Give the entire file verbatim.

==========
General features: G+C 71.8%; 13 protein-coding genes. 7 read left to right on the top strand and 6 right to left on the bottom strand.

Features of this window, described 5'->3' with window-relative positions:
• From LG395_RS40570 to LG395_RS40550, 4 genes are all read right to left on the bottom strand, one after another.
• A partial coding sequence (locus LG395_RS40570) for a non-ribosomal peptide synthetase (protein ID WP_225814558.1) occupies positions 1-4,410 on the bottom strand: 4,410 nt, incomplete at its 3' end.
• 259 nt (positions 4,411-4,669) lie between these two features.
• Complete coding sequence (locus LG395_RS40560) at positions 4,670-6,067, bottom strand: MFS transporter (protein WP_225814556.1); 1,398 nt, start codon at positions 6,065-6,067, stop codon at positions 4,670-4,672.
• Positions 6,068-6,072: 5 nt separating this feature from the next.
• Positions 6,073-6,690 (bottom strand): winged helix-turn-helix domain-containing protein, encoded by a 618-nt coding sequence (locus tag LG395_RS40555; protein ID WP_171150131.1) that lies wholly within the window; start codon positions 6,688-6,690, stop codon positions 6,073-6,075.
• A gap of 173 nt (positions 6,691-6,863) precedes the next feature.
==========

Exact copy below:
General features: G+C 71.8%; 13 protein-coding genes. 7 read left to right on the top strand and 6 right to left on the bottom strand.

Features of this window, described 5'->3' with window-relative positions:
• From LG395_RS40570 to LG395_RS40550, 4 genes are all read right to left on the bottom strand, one after another.
• A partial coding sequence (locus LG395_RS40570) for a non-ribosomal peptide synthetase (protein ID WP_225814558.1) occupies positions 1-4,410 on the bottom strand: 4,410 nt, incomplete at its 3' end.
• 259 nt (positions 4,411-4,669) lie between these two features.
• Complete coding sequence (locus LG395_RS40560) at positions 4,670-6,067, bottom strand: MFS transporter (protein WP_225814556.1); 1,398 nt, start codon at positions 6,065-6,067, stop codon at positions 4,670-4,672.
• Positions 6,068-6,072: 5 nt separating this feature from the next.
• Positions 6,073-6,690 (bottom strand): winged helix-turn-helix domain-containing protein, encoded by a 618-nt coding sequence (locus tag LG395_RS40555; protein ID WP_171150131.1) that lies wholly within the window; start codon positions 6,688-6,690, stop codon positions 6,073-6,075.
• A gap of 173 nt (positions 6,691-6,863) precedes the next feature.